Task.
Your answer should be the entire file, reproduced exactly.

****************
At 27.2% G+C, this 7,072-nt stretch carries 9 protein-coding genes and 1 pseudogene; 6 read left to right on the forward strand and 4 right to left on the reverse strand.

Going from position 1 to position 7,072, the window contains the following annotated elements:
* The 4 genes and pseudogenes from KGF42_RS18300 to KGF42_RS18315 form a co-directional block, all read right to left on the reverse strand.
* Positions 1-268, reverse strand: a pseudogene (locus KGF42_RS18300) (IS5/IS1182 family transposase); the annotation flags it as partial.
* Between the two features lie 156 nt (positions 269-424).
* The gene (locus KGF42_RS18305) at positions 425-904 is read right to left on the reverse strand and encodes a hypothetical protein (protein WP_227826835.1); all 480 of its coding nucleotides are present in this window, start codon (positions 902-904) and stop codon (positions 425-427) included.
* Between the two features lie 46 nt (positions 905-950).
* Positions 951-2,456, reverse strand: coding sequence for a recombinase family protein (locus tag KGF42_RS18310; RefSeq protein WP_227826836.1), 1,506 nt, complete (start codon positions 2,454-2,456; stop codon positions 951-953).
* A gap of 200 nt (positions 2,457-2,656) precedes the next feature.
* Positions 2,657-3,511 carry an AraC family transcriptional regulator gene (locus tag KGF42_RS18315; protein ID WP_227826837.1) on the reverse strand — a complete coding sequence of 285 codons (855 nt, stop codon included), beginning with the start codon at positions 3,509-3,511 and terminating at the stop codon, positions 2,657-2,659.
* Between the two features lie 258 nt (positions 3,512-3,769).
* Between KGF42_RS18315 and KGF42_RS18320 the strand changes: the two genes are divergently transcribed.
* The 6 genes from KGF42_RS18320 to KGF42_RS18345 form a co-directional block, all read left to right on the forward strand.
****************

At 27.2% G+C, this 7,072-nt stretch carries 9 protein-coding genes and 1 pseudogene; 6 read left to right on the forward strand and 4 right to left on the reverse strand.

Going from position 1 to position 7,072, the window contains the following annotated elements:
* The 4 genes and pseudogenes from KGF42_RS18300 to KGF42_RS18315 form a co-directional block, all read right to left on the reverse strand.
* Positions 1-268, reverse strand: a pseudogene (locus KGF42_RS18300) (IS5/IS1182 family transposase); the annotation flags it as partial.
* Between the two features lie 156 nt (positions 269-424).
* The gene (locus KGF42_RS18305) at positions 425-904 is read right to left on the reverse strand and encodes a hypothetical protein (protein WP_227826835.1); all 480 of its coding nucleotides are present in this window, start codon (positions 902-904) and stop codon (positions 425-427) included.
* Between the two features lie 46 nt (positions 905-950).
* Positions 951-2,456, reverse strand: coding sequence for a recombinase family protein (locus tag KGF42_RS18310; RefSeq protein WP_227826836.1), 1,506 nt, complete (start codon positions 2,454-2,456; stop codon positions 951-953).
* A gap of 200 nt (positions 2,457-2,656) precedes the next feature.
* Positions 2,657-3,511 carry an AraC family transcriptional regulator gene (locus tag KGF42_RS18315; protein ID WP_227826837.1) on the reverse strand — a complete coding sequence of 285 codons (855 nt, stop codon included), beginning with the start codon at positions 3,509-3,511 and terminating at the stop codon, positions 2,657-2,659.
* Between the two features lie 258 nt (positions 3,512-3,769).
* Between KGF42_RS18315 and KGF42_RS18320 the strand changes: the two genes are divergently transcribed.
* The 6 genes from KGF42_RS18320 to KGF42_RS18345 form a co-directional block, all read left to right on the forward strand.